Shareholder groups said Wednesday they would withdraw resolutions on climate change at Ford's annual meeting because the automaker has outlined plans to reduce greenhouse gas emissions.
The New Jersey-based Tri-State Coalition for Responsible Investment and the Connecticut state treasurer's office said Ford Motor Co. offered detailed targets for reducing greenhouse gas emissions by 30 percent from its new vehicle fleet by 2020.
The targets mirror new federal fuel economy standards that were signed into law last year. The rules, being developed by the Bush administration, will require the overall fleet average to increase from the current 25 miles per gallon to 35 mpg by 2020.
Investor groups said they would offer a resolution at General Motors Corp.'s annual meeting in June to push the automaker to provide a detailed analysis of how it plans to reduce emissions by 2020.
Sister Patricia Daly, the Tri-State Coalition's executive director, said they met with GM officials but the automaker was "not at the point of setting any kind of reduction goals" on how to meet new requirements by 2020.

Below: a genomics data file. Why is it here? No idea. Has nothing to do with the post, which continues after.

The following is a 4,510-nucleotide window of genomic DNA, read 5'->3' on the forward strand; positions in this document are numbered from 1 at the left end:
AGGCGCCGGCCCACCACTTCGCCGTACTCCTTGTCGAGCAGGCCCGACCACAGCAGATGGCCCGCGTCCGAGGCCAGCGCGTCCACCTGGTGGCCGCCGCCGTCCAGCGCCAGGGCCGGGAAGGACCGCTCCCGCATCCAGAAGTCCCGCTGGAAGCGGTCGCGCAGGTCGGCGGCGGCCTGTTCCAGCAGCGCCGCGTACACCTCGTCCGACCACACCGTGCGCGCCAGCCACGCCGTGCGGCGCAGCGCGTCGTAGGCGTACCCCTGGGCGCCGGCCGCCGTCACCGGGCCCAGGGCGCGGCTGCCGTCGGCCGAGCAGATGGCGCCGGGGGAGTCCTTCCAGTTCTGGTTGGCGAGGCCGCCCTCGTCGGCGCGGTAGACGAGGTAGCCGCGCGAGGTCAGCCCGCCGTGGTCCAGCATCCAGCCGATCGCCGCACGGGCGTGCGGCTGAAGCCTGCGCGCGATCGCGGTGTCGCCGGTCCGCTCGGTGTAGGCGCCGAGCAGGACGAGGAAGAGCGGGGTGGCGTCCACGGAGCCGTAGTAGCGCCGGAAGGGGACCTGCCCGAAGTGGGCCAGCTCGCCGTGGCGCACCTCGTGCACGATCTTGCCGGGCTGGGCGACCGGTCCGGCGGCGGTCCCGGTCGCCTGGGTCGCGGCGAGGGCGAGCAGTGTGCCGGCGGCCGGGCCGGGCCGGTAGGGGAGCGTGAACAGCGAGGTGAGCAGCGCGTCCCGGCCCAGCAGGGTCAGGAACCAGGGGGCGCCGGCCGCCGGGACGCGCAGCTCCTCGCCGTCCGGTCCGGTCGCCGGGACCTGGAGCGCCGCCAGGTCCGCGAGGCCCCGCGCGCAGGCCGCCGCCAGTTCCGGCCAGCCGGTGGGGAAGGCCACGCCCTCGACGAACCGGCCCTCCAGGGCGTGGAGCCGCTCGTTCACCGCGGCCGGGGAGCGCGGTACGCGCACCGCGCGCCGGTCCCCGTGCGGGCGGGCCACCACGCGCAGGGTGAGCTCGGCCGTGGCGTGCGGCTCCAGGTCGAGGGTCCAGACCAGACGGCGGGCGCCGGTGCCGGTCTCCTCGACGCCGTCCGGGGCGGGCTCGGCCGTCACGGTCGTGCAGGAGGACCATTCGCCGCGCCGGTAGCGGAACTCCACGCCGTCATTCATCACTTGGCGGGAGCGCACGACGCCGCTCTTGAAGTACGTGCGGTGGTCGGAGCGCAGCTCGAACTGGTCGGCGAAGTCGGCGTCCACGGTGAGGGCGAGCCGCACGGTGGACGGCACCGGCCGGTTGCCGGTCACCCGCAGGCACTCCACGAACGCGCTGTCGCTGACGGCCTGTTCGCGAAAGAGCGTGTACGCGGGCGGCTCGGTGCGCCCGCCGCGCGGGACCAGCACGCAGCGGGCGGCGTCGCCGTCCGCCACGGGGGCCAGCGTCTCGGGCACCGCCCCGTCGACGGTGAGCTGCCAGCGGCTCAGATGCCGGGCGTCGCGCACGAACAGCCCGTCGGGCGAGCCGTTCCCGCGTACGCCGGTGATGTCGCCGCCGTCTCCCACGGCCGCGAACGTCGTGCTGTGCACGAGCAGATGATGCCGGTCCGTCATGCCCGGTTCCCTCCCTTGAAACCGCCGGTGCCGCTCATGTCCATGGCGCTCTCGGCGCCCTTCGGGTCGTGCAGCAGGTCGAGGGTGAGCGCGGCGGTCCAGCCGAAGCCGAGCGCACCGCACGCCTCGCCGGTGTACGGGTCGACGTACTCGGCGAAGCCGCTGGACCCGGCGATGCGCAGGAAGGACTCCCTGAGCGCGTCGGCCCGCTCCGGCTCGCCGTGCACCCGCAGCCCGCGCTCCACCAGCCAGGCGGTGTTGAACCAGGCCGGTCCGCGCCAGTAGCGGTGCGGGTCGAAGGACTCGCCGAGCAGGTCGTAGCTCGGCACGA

Greg Martin, a GM spokesman, countered that there is "no other automaker which is dedicating more resources to reduce emissions and improve fuel efficiency than General Motors. We have kept key stakeholders informed of our progress and we've been transparent every step of the way."
He noted that GM was the first automaker to join the United States Climate Action Partnership, an alliance that has called for emissions caps to reduce carbon dioxide, and the company is developing the Chevrolet Volt, an extended-range plug-in electric car.
The auto industry has outlined a number of initiatives to meet tightening emissions standards. Automakers are planning to introduce more hybrid vehicles in the next few years and are developing alternatives such as plug-in hybrids and electric vehicles.
Religious and investment groups have urged the auto companies to curb carbon dioxide that causes global warming emissions, but shareholder resolutions seeking detailed plans for the reductions have failed in previous years.
Sue Cischke, Ford's senior vice president for sustainability, environment and safety, said the Dearborn, Mich.-based company has detailed the "building blocks" of how it would reduce emissions by 2020.
Ford has said it will pursue several approaches to meet the new standards, including a new EcoBoost line of four- and six-cylinder direct-injection turbocharged engines, weight reduction in vehicles and advanced technologies such as plug-in hybrids.
Ford's shareholder meeting is scheduled for May 8.